Federal Judge Certifies Nationwide Class Action of Blind Persons who Visit Disney Theme Parks and Websites through law firm Forizs & Dogali; Case No. CV 10-05810-DMG-FMO

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United States District Court Judge Dolly Gee certified a nationwide class of blind persons in a class action pending in Los Angeles. The blind plaintiffs in the case do not seek money damages, but only seek an injunction requiring Disney to comply with the Americans with Disabilities Act by making its theme parks accessible to persons with visual impairments. Plaintiffs are represented by Andy Dogali of Forizs & Dogali, P.A. in Tampa, FL and Gene Feldman, of Eugene Feldman Attorney at Law in Los Angeles, CA.

“An important victory for blind persons who otherwise enjoy the Disney experience but who seek simple fairness and equal treatment under the ADA."

On June 29, 2011, in the United States District Court Central District of California, Case No. CV 10-05810-DMG-FMO, Judge Dolly Gee certified a nationwide class of blind persons in a class action pending in Los Angeles. The blind plaintiffs in the case, represented by Andy Dogali of Forizs & Dogali, P.A. and Gene Feldman of Eugene Feldman, Attorney at Law do not seek money damages, but only seek an injunction requiring Disney to comply with the Americans with Disabilities Act by making its theme parks and websites accessible to persons with visual impairments.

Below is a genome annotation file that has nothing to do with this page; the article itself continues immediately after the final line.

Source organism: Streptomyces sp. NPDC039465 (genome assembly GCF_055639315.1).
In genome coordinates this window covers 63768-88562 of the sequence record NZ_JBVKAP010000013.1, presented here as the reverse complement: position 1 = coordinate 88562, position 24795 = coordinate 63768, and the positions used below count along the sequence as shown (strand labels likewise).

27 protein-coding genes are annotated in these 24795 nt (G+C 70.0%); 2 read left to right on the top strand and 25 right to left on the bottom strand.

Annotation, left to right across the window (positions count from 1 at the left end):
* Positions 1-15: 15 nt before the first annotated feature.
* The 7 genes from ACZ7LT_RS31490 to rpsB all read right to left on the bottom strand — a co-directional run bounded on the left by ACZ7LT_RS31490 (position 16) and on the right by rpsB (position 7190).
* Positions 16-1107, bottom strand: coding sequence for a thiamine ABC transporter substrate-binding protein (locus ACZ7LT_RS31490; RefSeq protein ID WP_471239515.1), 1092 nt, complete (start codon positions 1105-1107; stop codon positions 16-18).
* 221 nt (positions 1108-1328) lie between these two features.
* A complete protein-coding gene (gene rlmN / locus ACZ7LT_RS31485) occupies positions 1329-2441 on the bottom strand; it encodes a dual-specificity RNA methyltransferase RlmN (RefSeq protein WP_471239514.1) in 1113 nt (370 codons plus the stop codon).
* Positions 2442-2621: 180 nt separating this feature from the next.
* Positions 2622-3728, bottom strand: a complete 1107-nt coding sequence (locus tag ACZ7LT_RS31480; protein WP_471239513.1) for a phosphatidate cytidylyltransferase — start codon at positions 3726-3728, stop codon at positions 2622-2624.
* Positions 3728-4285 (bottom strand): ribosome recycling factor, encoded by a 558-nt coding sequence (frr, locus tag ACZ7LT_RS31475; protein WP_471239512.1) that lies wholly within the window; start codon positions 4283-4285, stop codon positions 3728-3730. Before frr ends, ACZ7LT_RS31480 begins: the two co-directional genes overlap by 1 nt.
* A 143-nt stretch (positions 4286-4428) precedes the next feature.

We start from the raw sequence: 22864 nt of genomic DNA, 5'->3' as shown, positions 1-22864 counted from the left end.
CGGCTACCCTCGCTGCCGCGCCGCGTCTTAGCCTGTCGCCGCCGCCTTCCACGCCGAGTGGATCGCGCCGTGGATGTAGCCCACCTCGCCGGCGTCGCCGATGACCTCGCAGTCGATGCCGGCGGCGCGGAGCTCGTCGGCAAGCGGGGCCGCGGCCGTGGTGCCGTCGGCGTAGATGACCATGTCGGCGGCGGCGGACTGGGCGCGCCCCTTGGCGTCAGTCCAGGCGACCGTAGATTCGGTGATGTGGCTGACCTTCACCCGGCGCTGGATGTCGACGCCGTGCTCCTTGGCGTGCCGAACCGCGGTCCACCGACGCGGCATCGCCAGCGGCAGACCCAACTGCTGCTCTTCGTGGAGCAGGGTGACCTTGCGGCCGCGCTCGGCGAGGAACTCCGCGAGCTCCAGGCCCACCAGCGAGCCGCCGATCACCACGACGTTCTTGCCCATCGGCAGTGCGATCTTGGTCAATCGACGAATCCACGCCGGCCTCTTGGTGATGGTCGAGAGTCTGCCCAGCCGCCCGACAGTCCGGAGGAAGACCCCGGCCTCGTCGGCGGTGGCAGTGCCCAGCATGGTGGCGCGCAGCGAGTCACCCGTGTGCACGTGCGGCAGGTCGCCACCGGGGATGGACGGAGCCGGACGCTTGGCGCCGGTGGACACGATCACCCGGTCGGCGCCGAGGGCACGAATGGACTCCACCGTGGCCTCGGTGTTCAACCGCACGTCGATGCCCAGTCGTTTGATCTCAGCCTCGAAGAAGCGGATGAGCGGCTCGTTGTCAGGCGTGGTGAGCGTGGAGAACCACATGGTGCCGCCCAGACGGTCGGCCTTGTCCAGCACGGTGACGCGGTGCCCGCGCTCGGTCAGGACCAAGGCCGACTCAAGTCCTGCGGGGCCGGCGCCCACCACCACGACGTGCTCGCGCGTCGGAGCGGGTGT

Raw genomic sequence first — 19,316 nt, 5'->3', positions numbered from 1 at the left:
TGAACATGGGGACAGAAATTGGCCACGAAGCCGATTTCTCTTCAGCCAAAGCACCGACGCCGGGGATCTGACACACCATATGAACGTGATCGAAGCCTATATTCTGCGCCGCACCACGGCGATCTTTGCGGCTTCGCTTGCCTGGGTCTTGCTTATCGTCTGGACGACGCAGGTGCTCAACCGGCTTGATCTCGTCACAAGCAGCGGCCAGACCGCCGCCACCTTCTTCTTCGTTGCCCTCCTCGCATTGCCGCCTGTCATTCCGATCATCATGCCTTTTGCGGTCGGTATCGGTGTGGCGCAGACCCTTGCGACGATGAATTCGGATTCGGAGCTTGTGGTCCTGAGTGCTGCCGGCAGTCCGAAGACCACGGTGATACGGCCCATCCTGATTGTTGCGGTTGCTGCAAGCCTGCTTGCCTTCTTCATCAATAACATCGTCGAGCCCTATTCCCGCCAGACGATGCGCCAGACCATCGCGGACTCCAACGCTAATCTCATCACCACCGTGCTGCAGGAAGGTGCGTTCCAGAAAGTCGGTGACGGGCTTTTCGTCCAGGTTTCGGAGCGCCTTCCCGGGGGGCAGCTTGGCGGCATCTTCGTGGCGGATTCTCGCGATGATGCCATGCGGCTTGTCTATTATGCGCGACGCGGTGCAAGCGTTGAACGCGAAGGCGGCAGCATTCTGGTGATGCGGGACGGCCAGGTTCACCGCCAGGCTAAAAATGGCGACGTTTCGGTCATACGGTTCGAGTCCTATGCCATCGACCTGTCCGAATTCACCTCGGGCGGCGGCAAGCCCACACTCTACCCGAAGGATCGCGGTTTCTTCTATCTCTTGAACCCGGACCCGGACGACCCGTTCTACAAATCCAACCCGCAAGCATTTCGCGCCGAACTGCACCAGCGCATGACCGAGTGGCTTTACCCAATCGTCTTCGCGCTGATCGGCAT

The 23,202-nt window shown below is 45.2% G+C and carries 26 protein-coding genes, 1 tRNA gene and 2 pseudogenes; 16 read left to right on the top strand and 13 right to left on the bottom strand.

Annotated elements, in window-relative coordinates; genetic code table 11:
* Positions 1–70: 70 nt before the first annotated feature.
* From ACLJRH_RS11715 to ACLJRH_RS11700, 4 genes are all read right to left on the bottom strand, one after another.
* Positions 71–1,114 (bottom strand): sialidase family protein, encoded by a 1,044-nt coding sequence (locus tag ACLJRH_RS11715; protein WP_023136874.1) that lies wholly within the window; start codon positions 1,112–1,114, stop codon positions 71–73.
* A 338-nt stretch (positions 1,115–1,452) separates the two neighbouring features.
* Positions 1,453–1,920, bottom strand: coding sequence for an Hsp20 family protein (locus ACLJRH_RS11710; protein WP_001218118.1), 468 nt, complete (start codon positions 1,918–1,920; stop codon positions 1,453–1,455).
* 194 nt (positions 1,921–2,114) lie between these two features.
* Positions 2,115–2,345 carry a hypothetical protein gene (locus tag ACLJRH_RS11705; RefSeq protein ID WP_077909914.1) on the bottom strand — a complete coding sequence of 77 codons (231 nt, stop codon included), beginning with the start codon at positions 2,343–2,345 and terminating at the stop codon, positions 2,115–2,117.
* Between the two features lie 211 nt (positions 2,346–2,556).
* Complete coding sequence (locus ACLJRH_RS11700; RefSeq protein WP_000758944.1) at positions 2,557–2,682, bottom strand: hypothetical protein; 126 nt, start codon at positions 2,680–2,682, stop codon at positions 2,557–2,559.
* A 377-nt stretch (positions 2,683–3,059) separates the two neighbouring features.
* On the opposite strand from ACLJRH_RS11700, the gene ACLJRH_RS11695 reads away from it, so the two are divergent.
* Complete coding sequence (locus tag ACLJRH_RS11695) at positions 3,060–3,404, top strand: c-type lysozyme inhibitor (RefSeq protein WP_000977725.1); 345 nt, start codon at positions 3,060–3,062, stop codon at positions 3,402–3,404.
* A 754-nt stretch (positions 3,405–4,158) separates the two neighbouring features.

Judge Gee certified five distinct classes who make the following allegations against Walt Disney Parks & Resorts: 1) Disney does not provide schedules, menus and maps in formats which are accessible to blind persons, such as in Braille, large print, or electronic form; 2) Disney does not accommodate the needs of guide dogs; 3) Disney does not accommodate the needs of blind persons during live parades and shows; 4) Disney does not permit any discounted admission for sighted companions who must accompany and support blind persons in the theme parks; and 5) Disney’s websites do not accommodate blind persons who use screen reader programs to access information.

Blind persons routinely use screen reader programs when surfing the internet. As the blind visitor tabs through or drags a cursor over elements of a webpage, screen reader programs read the content aloud. The plaintiffs allege that Disney’s websites unlawfully include information which is visible to sighted users but not to screen reader programs, as well as options which are available to sighted persons but not to blind persons, such as the ability to renew passes, make reservations, and download electronic tickets.

The three plaintiffs who have taken up this fight against Disney and who are now certified to represent blind persons across America are all women. Two reside in Southern California, the other in Wichita, Kansas. They are represented by class counsel Andy Dogali of Tampa, Florida and Gene Feldman of Los Angeles. Mr. Feldman, who operates a boutique disability law practice, said the ruling represents “an important victory for blind persons who otherwise enjoy the Disney experience but who seek simple fairness and equal treatment under the ADA”. The case is now set for trial in January, 2012. The 45-page certification order is available at http://www.forizs-dogali.com/pdf/Disney%20Certification%20Order.pdf. More information for Mr. Dogali is available at http://www.forizs-dogali.com, and for Mr. Feldman at http://www.californiadisabilitylawfirm.com. Mr. Dogali may be reached at (813) 289-0700 and Mr. Feldman at (310) 372-4636.

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